Avg: 0.5 from 2 votes
|Type:||Trad, Alpine, 600 ft, 5 pitches, Grade III|
|FA:||Reed Cundiff and David Hammack, 10/1/60|
|Page Views:||867 total, 9/month|
|Shared By:||Chris Wenker on Jul 20, 2009|
|Admins:||Aaron Hobson, Jason Halladay, Anthony Stout, LeeAB Brinckerhoff, Marta Reece, Drew Chojnowski|
DescriptionA loose route that links chimneys and shallow gully systems up the southeast face. Interesting for its historical precedent maybe more than the quality of the rock or the actual climbing. This was apparently the first route up Yataghan (Kline 1970:26, 42). Pitches described here are mostly split out according to Hill's guide (1993:140-14), which actually has a good narrative description, although his photo topo isn't too helpful.
P1: ~5.6, 75 feet. Poor rock. Climb a deep chimney to a nice ledge on the left.
P2: ~5.7-, 125 feet. Poor rock. Continue up the chimney, trend right past the top to a belay on a sloping broken ledge. One fixed pin.
P3: ~5.7+, 140 feet. Poor to fair rock. Proceed up the shallow gully above, past a big hollow flake on the right. At the top of the gully, traverse left and climb to a ledge with a prominent fir tree. Rope drag can be a killer.
P4: ~5.7-, 110 feet. Poor to fair rock. Hill's guide outlines a right and left option; we took the one to the right. Head slightly right from the ledge, up a blocky shallow dihedral; traverse left at the top, pass a bolt (see photo), and belay at the right side of the Lunch Ledge. The left option also looks fun.
P5: ~5.7+/5.8-, 170 feet. Excellent rock; great exposure. Kline describes this as three pitches, and Hill says two (which it probably was, back when they used shorter ropes). Easily done in one with a 60m line. Up slightly right, then left toward the little tree, and fire for the top. Two fixed pins. Many people probably better know this last section as the final pitch of The Happy Gnome, but Cundiff and Hammack got it first.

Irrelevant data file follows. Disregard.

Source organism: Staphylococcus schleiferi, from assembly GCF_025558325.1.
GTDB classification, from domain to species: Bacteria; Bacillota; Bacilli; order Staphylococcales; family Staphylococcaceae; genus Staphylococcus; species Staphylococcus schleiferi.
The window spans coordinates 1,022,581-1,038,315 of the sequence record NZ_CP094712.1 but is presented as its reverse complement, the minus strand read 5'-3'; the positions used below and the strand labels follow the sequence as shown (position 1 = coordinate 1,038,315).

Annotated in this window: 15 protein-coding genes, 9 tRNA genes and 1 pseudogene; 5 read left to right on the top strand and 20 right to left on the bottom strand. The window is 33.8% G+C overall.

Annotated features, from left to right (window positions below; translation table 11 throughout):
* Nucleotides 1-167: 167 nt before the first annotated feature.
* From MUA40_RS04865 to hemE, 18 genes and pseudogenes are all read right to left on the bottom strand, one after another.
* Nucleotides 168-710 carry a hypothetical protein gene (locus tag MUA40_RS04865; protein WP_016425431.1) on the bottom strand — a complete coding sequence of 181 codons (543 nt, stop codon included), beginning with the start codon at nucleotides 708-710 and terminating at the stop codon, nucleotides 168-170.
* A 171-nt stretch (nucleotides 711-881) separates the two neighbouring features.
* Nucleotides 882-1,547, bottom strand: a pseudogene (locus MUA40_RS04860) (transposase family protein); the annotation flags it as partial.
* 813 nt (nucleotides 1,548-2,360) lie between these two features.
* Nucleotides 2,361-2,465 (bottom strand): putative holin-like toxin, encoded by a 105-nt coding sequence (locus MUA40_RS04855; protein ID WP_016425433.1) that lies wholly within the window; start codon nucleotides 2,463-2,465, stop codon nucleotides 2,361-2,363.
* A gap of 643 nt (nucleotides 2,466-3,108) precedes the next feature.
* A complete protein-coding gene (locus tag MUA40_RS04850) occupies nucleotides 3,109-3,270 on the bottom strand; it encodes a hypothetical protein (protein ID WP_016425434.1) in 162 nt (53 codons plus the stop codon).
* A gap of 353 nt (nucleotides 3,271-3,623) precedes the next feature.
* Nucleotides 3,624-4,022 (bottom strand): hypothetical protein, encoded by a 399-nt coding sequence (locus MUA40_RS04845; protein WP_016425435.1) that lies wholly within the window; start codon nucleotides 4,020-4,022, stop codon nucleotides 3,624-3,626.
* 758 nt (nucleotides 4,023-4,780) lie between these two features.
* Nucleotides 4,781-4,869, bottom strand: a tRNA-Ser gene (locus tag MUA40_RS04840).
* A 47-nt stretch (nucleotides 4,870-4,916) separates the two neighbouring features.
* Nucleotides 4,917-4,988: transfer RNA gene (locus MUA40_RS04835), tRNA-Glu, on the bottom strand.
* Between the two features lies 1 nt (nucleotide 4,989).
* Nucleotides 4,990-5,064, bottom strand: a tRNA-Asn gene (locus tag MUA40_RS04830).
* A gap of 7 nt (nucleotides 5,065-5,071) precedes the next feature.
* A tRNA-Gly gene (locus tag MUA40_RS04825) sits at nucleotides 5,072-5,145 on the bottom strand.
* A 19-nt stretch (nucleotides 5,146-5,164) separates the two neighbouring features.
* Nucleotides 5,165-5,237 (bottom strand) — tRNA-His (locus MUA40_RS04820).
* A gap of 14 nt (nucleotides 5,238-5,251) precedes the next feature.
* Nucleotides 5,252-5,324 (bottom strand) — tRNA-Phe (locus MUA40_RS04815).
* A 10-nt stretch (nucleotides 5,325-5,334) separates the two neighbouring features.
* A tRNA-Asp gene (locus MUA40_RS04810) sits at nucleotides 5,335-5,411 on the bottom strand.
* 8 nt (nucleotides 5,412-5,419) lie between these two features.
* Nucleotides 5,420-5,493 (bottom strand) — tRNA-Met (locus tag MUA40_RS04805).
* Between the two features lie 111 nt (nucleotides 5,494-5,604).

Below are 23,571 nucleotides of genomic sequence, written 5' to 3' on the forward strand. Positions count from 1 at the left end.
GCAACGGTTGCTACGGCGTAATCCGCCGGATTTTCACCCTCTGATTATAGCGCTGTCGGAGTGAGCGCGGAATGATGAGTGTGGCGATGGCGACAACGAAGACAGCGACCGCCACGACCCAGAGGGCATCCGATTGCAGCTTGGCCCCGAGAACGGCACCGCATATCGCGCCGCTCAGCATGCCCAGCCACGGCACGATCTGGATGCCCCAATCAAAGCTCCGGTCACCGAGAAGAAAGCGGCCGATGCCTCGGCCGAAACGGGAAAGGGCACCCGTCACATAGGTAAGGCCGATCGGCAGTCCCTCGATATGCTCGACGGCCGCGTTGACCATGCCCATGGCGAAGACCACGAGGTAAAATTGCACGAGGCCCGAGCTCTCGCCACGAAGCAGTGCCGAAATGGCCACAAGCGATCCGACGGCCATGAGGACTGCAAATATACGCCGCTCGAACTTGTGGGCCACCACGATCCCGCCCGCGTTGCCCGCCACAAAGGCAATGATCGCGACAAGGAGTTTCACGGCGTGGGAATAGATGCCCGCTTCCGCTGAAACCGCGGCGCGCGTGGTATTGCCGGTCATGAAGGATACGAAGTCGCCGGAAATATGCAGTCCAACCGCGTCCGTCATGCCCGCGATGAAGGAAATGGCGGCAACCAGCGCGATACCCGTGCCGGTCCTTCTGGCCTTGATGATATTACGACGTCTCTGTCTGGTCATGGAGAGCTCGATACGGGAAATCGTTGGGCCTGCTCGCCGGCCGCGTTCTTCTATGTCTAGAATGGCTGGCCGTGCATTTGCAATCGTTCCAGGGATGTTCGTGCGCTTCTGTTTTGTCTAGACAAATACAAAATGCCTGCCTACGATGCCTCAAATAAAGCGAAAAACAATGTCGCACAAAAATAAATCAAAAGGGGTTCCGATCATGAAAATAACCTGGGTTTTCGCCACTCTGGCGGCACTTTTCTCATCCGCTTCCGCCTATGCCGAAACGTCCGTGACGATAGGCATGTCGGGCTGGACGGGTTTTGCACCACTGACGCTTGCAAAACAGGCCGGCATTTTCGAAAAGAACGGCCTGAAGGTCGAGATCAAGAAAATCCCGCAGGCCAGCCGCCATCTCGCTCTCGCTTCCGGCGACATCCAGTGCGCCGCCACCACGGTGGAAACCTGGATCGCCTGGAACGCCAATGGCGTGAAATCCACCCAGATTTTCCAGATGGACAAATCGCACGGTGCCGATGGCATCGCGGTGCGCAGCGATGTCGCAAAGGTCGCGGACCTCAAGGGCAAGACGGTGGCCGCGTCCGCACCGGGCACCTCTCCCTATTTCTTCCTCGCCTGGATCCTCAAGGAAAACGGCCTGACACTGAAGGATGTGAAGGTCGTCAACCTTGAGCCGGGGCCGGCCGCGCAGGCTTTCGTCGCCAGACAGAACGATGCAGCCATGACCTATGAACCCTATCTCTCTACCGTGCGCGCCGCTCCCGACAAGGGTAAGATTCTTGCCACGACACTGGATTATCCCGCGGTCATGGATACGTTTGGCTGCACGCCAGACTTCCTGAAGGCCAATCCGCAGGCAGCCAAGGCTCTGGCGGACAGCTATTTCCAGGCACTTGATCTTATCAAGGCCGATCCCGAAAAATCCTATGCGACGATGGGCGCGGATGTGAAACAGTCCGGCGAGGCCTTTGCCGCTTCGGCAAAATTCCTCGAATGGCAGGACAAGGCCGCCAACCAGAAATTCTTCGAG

LocationAs on the normal Yataghan approach, proceed to the gully between the Frog and the Yataghan, where the huge chockstone forms a nice bear cave underneath (this is the chockstone that must be rapelled during the descent). You must ascend the gully above this chockstone to get to the base of the climb, and getting up there might require a short technical pitch around the chockstone (schedule accordingly). Once above the chockstone, walk about 100 feet up the gully to the base of the first pitch, up the prominent red chimney on the left.
Descend the standard walk-off and final rap, as described on the main page. Alternately, Kline says that, from the Lunch Ledge, "one may descend by a traverse across the South-west Face on wide ledges and then rappel when the ledges peter out."